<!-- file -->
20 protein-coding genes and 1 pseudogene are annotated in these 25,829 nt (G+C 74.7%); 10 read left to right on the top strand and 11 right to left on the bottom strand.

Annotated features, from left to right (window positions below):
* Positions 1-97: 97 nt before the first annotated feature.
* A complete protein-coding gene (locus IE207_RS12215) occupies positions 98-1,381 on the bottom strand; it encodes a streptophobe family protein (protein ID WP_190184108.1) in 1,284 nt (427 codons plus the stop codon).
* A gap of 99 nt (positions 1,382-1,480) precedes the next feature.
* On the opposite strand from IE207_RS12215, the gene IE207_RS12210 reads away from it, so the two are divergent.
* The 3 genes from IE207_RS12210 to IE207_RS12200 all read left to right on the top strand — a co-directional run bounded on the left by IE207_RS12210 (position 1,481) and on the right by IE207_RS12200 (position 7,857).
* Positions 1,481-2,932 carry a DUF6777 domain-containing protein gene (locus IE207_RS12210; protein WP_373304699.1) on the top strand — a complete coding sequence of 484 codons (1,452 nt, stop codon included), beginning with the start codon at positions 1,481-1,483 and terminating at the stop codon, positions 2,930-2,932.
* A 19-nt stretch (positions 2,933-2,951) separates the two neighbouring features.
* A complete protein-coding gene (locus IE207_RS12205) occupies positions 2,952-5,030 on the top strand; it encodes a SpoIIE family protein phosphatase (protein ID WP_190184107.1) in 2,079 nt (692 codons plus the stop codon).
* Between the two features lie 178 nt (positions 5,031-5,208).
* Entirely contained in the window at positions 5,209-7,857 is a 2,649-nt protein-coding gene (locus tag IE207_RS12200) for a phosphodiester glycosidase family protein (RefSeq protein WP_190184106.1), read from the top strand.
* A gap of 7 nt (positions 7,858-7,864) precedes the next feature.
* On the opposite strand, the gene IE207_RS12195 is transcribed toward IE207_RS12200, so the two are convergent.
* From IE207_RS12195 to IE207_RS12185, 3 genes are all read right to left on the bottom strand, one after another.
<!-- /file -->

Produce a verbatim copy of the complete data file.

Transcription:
20 protein-coding genes and 1 pseudogene are annotated in these 25,829 nt (G+C 74.7%); 10 read left to right on the top strand and 11 right to left on the bottom strand.

Annotated features, from left to right (window positions below):
* Positions 1-97: 97 nt before the first annotated feature.
* A complete protein-coding gene (locus IE207_RS12215) occupies positions 98-1,381 on the bottom strand; it encodes a streptophobe family protein (protein ID WP_190184108.1) in 1,284 nt (427 codons plus the stop codon).
* A gap of 99 nt (positions 1,382-1,480) precedes the next feature.
* On the opposite strand from IE207_RS12215, the gene IE207_RS12210 reads away from it, so the two are divergent.
* The 3 genes from IE207_RS12210 to IE207_RS12200 all read left to right on the top strand — a co-directional run bounded on the left by IE207_RS12210 (position 1,481) and on the right by IE207_RS12200 (position 7,857).
* Positions 1,481-2,932 carry a DUF6777 domain-containing protein gene (locus IE207_RS12210; protein WP_373304699.1) on the top strand — a complete coding sequence of 484 codons (1,452 nt, stop codon included), beginning with the start codon at positions 1,481-1,483 and terminating at the stop codon, positions 2,930-2,932.
* A 19-nt stretch (positions 2,933-2,951) separates the two neighbouring features.
* A complete protein-coding gene (locus IE207_RS12205) occupies positions 2,952-5,030 on the top strand; it encodes a SpoIIE family protein phosphatase (protein ID WP_190184107.1) in 2,079 nt (692 codons plus the stop codon).
* Between the two features lie 178 nt (positions 5,031-5,208).
* Entirely contained in the window at positions 5,209-7,857 is a 2,649-nt protein-coding gene (locus tag IE207_RS12200) for a phosphodiester glycosidase family protein (RefSeq protein WP_190184106.1), read from the top strand.
* A gap of 7 nt (positions 7,858-7,864) precedes the next feature.
* On the opposite strand, the gene IE207_RS12195 is transcribed toward IE207_RS12200, so the two are convergent.
* From IE207_RS12195 to IE207_RS12185, 3 genes are all read right to left on the bottom strand, one after another.